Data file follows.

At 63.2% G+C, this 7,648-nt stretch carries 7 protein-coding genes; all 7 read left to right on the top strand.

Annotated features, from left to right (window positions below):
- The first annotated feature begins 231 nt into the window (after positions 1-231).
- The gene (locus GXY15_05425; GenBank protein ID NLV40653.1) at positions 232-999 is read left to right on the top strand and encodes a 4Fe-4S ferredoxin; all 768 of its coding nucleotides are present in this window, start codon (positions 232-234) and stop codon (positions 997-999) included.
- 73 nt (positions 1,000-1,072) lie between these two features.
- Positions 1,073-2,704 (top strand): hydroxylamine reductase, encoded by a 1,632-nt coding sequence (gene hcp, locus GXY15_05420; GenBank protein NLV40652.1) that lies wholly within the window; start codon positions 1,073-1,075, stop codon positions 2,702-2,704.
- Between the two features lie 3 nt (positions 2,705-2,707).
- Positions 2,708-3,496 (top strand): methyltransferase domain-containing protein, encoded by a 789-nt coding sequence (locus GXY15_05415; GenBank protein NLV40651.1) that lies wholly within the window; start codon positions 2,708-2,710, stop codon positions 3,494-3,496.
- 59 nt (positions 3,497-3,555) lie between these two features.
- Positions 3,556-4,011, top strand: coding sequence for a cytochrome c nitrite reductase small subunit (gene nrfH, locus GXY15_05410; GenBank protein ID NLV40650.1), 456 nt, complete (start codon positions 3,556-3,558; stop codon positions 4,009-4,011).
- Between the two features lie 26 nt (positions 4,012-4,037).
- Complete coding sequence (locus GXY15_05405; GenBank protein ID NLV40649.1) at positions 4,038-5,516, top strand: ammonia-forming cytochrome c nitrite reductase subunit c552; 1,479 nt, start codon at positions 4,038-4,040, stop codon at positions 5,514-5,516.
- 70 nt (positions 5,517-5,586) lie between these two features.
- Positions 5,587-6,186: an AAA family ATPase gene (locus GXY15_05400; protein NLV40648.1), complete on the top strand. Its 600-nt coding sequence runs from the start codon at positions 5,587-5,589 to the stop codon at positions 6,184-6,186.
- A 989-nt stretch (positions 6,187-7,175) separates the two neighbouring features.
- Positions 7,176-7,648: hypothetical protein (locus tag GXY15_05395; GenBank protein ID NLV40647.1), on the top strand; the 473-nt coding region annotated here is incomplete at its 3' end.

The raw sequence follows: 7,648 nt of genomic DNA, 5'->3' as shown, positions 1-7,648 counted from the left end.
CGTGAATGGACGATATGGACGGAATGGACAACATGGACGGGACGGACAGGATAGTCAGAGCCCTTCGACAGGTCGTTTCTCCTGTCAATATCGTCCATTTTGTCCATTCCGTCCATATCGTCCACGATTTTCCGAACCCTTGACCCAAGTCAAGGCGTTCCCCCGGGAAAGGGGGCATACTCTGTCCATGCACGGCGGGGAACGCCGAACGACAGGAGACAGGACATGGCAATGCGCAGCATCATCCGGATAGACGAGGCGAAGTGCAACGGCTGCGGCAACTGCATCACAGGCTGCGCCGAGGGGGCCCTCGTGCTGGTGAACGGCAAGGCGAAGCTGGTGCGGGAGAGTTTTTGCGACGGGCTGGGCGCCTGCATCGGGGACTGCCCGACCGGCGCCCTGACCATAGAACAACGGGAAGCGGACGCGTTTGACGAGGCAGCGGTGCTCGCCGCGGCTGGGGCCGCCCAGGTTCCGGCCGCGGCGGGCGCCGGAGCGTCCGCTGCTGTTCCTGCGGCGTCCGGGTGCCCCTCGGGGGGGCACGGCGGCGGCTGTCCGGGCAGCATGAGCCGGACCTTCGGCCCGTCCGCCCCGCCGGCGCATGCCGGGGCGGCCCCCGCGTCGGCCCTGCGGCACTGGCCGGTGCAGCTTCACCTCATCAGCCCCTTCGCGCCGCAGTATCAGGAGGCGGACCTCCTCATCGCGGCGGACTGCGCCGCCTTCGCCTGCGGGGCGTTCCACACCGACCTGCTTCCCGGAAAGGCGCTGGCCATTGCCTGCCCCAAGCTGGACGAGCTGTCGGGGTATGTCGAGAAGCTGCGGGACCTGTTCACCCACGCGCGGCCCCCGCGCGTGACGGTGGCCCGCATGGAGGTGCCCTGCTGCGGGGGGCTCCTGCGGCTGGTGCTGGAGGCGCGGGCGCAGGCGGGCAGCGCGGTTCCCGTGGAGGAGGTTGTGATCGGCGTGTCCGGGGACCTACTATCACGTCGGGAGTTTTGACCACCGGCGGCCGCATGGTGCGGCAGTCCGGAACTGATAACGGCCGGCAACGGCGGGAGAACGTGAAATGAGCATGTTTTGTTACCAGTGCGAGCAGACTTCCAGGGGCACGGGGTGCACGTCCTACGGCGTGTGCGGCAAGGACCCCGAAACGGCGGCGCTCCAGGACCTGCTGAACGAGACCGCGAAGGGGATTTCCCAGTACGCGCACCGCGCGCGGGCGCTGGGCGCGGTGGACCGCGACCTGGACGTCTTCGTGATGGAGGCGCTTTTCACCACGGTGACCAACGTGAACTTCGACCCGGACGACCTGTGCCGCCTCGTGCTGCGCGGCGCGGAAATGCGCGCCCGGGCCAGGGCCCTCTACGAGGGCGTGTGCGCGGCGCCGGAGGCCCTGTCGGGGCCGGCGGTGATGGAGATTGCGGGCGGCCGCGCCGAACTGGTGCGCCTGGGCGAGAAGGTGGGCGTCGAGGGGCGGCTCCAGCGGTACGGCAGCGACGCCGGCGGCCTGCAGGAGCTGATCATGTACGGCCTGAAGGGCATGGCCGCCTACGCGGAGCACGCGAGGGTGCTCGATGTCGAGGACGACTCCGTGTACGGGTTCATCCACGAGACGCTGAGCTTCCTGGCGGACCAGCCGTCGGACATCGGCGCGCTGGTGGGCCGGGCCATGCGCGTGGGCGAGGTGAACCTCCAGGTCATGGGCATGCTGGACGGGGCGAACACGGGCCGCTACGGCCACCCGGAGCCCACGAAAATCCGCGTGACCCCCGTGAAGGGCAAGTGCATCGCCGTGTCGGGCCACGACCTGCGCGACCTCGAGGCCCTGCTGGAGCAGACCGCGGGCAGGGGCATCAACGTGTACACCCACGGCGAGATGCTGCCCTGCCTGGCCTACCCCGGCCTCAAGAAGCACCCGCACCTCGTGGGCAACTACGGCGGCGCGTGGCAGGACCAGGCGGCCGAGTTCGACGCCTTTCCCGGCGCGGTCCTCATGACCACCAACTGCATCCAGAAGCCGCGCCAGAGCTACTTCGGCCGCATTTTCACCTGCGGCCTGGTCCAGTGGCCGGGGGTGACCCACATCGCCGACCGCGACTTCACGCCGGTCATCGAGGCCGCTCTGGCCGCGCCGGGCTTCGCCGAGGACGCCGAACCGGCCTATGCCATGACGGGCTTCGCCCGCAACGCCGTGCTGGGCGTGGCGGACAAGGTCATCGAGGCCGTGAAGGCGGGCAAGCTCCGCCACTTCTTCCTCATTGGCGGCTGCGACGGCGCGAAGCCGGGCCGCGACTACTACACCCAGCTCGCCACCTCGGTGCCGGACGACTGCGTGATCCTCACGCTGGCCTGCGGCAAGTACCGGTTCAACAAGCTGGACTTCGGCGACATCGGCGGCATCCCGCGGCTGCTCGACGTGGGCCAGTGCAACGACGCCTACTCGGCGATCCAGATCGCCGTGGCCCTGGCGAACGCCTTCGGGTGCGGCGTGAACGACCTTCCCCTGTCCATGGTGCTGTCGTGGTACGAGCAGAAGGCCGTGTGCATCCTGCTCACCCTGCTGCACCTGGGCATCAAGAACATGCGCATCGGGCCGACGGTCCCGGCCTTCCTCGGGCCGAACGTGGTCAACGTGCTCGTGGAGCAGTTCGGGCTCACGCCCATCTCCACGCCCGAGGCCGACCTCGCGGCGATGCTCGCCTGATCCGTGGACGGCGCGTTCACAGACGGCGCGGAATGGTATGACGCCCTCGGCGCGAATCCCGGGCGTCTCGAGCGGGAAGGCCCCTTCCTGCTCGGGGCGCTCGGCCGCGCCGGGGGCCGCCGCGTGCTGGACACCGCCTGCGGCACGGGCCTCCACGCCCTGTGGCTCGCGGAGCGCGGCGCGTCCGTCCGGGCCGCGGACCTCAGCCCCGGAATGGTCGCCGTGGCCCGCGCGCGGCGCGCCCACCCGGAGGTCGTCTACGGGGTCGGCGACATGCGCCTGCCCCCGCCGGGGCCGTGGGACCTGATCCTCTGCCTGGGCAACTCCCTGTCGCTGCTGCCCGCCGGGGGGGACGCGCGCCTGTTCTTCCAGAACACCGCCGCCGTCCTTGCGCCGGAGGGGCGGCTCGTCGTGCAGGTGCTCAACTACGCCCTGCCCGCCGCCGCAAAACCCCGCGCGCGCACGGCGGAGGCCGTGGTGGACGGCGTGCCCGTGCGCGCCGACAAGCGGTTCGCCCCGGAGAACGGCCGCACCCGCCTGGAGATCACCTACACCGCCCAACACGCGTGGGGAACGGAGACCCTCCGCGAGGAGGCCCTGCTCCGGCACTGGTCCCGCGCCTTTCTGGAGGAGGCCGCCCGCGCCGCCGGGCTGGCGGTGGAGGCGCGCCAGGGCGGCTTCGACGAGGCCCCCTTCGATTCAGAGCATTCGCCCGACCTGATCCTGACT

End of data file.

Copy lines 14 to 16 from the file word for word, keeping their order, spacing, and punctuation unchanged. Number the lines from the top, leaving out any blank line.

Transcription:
- Positions 5,587-6,186: an AAA family ATPase gene (locus GXY15_05400; protein NLV40648.1), complete on the top strand. Its 600-nt coding sequence runs from the start codon at positions 5,587-5,589 to the stop codon at positions 6,184-6,186.
- A 989-nt stretch (positions 6,187-7,175) separates the two neighbouring features.
- Positions 7,176-7,648: hypothetical protein (locus tag GXY15_05395; GenBank protein ID NLV40647.1), on the top strand; the 473-nt coding region annotated here is incomplete at its 3' end.